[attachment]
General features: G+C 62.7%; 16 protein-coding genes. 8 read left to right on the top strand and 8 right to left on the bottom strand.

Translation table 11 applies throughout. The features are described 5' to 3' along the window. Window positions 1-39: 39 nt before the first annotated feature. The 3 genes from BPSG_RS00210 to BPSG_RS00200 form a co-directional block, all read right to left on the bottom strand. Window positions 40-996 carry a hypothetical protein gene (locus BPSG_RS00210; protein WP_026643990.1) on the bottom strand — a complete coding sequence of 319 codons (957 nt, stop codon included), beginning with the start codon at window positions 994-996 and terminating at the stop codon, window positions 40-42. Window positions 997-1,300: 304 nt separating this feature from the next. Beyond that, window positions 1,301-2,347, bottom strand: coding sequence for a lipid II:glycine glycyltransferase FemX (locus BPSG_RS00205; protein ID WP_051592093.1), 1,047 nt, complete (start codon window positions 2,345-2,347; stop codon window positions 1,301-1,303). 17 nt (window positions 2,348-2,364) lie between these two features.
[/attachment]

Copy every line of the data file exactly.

General features: G+C 62.7%; 16 protein-coding genes. 8 read left to right on the top strand and 8 right to left on the bottom strand.

Translation table 11 applies throughout. The features are described 5' to 3' along the window. Window positions 1-39: 39 nt before the first annotated feature. The 3 genes from BPSG_RS00210 to BPSG_RS00200 form a co-directional block, all read right to left on the bottom strand. Window positions 40-996 carry a hypothetical protein gene (locus BPSG_RS00210; protein WP_026643990.1) on the bottom strand — a complete coding sequence of 319 codons (957 nt, stop codon included), beginning with the start codon at window positions 994-996 and terminating at the stop codon, window positions 40-42. Window positions 997-1,300: 304 nt separating this feature from the next. Beyond that, window positions 1,301-2,347, bottom strand: coding sequence for a lipid II:glycine glycyltransferase FemX (locus BPSG_RS00205; protein ID WP_051592093.1), 1,047 nt, complete (start codon window positions 2,345-2,347; stop codon window positions 1,301-1,303). 17 nt (window positions 2,348-2,364) lie between these two features.